I am but one bloke amongst thousands of veterans who have served this country and like those many others been through many trials of Stress, Strength and Stretched (SSS) to the limit on a physical and psychological level. Again this all comes to a halt for many when we leave the confines and the bosom of the Defence Force family and are out in the world alone, armed with skills that no one truly wants, cares or even considers worthwhile in the current employment world of work. Those who managed to obtain an education were better off, or those whose skills can be transferred to meet with civilian equivalent may have a small advantage over their colleagues but not in all cases.
Anecdotal evidence points to education meaning very little when it comes to depression, self-doubt, low self-esteem, and poor physical shape due to either neglect, injury through Defence Force employment on a physical or psychological level. There have been suicides recorded amongst academics, medical disciplines, psychiatry, entertainers, the common man, ethnic communities, refugees and now it seems that the Australian government is finally coming to grips with this catastrophic epidemic that is hitting our veterans, both serving and non-serving. Why have our veterans lost the will to live and who is responsible for their deaths.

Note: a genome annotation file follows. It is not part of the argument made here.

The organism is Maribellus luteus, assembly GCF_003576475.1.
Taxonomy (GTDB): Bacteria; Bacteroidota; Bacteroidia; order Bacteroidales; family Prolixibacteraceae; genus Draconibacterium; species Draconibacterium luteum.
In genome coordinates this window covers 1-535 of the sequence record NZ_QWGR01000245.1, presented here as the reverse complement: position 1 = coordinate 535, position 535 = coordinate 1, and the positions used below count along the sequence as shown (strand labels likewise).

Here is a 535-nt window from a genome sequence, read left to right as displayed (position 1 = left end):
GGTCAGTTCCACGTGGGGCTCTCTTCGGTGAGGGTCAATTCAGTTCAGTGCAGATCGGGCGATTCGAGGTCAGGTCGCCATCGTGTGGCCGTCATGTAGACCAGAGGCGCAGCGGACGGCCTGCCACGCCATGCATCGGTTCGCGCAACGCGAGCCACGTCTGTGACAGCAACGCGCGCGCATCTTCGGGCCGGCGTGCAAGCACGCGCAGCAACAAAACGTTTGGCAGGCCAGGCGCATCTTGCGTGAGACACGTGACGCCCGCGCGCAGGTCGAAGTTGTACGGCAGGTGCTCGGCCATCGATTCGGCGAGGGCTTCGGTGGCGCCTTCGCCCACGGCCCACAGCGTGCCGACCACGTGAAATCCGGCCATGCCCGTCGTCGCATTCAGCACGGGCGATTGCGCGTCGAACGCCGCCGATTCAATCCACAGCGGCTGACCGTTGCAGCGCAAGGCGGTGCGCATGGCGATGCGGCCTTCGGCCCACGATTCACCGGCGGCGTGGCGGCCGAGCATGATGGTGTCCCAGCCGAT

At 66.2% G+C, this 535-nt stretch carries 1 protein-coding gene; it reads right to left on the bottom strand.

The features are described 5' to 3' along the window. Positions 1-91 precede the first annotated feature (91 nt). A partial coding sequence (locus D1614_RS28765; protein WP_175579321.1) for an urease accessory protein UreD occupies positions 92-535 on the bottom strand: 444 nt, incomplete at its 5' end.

Whoa, don’t blame us says the Defence Force, we are not to blame say the relatives, we in the government cannot be criticised, the individual had mental health issues to start with, it is part of society and that veterans are mirroring the community at large. WHAT A LOAD OF HOGWASH AND BULLSHIT, to put it bluntly. I am of the opinion that all of society is responsible for the suicides within our midst and it should be treated like any other illness known to mankind today. Don’t sweep it under the carpet as it is still there. Don’t pretend that you don’t know and certainly don’t avoid the matter entirely. We as a society need to look deep within ourselves and start to learn how to care for one another again before the epidemic becomes systemic and we as a society become immune to its side effects and by-products.
Leaving the Australian Defence Force (ADF) is merely a physical experience, while on a psychological level the Defence Baggage (DB) comes along for the ride. There is no turning back, especially when one is injured physically or psychologically and the effects only become apparent in many cases years later in someone’s life. That of course will depend upon the severity of the Defence Baggage and what support systems if any were in place to capture those fall by the wayside through personal and/or external unforeseen circumstances triggers whatever they maybe. For me, the trigger is hearing of a high ranking serving member advising an ill-informed public that mental health issues in the Australian Defence Force are not defence force related.